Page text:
U.S. tests have found that more than 90 per cent of the population carries
in their bodies trace residues of the chemical, whose molecular shape allows
it to mimic the female hormone estrogen. Small amounts of BPA can leach
from food and beverage containers during use, such as when they are heated,
exposed to harsh dishwashing chemicals, or contain acidic substances.
Health Canada is testing Canadians’ BPA levels, but the results will not be
available for several years.

In response to concerns over the safety of BPA, many specialty retailers,
including Mountain Equipment Co-op, have pulled polycarbonate plastic
containers from their stores, and BPA-free bottles are been flying off shelves,
creating shortages. Hudson’s Bay Co. announced last month that it
had “secured large quantities” BPA-free baby products, a sign of how quickly
even the mass market has moved against the chemical.

Independent researchers in dozens of studies have linked trace BPA exposures
in animal and test-tube experiments to conditions involving hormone
imbalances, including breast and prostate cancer, early puberty and changes
in brain structure, particularly for exposures during key points of fetal or
early neonatal development.

However, industry-funded testing has been unable to confirm these findings.
The trade association representing major manufacturers, the American
Chemistry Council. based in Arlington, Va., submitted two studies to Health
Canada during its assessment indicating BPA has no harmful effects at low

Until now, regulators in other countries have accepted the industry’s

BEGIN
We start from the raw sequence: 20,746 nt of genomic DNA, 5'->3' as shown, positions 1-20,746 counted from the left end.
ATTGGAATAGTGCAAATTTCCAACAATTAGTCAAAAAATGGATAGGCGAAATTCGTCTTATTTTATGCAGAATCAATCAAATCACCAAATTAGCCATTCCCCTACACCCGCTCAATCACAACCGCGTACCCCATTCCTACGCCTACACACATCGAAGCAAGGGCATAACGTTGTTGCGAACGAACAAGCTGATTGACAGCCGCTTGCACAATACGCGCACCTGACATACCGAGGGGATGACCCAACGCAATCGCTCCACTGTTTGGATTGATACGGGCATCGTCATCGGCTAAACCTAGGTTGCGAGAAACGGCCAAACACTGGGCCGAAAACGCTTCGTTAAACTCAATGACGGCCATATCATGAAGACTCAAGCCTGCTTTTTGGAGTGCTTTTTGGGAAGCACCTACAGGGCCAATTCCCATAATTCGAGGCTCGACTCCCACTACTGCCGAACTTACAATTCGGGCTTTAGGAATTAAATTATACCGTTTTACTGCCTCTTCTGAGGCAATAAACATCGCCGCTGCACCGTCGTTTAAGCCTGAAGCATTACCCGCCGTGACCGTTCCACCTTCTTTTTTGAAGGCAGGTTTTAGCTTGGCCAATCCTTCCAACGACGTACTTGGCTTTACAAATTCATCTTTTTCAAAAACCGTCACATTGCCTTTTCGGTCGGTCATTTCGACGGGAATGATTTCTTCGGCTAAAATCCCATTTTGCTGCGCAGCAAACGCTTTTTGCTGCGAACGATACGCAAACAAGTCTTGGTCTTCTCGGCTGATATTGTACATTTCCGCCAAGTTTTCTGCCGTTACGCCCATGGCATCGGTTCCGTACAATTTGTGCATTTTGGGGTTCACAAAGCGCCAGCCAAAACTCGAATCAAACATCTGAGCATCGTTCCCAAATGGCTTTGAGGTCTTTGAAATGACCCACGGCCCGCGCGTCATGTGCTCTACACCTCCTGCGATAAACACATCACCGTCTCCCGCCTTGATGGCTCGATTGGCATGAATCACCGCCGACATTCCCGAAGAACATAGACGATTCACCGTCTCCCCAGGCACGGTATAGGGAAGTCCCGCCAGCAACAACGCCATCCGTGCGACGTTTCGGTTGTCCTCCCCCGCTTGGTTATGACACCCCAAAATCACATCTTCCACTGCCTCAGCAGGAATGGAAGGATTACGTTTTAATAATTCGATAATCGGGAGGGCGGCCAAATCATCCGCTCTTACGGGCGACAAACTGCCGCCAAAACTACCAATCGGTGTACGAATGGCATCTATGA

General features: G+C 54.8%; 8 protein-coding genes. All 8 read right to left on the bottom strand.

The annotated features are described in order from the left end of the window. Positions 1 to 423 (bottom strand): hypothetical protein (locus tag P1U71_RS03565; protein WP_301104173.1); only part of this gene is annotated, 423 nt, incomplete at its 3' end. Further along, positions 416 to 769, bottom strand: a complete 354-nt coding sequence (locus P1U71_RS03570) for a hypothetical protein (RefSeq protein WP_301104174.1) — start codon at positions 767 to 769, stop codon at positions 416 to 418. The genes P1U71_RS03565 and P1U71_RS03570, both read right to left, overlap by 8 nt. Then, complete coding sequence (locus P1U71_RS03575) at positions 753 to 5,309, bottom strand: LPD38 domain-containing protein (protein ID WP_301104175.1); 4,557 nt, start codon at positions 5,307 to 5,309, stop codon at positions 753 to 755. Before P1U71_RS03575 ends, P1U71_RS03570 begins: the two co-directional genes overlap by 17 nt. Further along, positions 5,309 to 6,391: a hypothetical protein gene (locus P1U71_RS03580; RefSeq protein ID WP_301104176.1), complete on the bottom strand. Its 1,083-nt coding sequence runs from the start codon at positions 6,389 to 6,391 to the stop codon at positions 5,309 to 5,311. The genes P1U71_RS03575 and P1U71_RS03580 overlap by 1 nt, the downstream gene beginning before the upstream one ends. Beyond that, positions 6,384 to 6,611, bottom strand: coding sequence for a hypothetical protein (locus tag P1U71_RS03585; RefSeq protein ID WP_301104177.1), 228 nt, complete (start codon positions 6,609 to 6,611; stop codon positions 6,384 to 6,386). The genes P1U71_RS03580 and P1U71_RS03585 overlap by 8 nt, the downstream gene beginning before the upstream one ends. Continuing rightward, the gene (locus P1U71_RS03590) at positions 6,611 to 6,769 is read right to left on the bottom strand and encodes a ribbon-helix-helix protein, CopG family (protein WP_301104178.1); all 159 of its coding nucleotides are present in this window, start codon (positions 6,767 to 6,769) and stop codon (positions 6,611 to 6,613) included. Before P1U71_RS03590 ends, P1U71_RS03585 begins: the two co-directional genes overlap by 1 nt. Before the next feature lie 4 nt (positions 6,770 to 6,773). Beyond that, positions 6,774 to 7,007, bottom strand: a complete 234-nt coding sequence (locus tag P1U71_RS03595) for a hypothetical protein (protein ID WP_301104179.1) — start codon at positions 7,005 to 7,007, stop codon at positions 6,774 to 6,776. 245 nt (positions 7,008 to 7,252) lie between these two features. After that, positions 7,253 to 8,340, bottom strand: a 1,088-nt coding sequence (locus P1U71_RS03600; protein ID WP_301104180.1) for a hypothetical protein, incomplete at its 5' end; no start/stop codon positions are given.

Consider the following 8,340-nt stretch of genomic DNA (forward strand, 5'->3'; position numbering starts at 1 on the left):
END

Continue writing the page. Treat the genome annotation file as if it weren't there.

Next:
assertion that BPA is harmless at the tiny, parts-per-billion type exposures
from canned food and plastic beverage containers. A part per billion is
roughly equal to one blade of grass on a football field, although natural
hormones such as estrogen are active at far lower concentrations, around a
part per trillion.

Look for the 7 in a triangle

Polycarbonate is sometimes identified by the recycling industry’s symbol of
the number seven inside a triangle, with the letters PC nearby.

Canada takes stance on BPA

A U.S. study found that more than 90 per cent of people carry trace amounts
of the chemical in their bodies. The Canadian government is expected to
announce as early as tomorrow that it is a dangerous substance.

What is it?

Used to make polycarbonate plastics and epoxy resins. Common items:

• Baby bottles
• Flatware
• Watercooler bottles
• Liners for food and beverage cans
• Seals for cavity-prone teeth

Polycarbonate plastic tends to leach bisphenol A with age and after heating.

What does it do?

Bisphenol A (BPA) is a compound that mimics estrogen, which can disrupt the
endocrine system and could induce adverse hormonal responses. Studied
effects on animals give rise to fear that low-level exposure might cause
similar effects in human beings.

Possible effects

• Permanent changes to genital tract
• Increase prostate weight
• Decline in testosterone
• Breast cells predisposed to cancer
• Prostate cells more sensitive to hormones and cancer
• Hyperactivity

The process

1. Estrogen binds with its receptor
2. Estrogen and receptor cause a biological response

1. BPA binds to and reacts with the estrogen receptor
2. BPA and receptor cause a biological response


Source: Environmental Working Group, Environmental Defence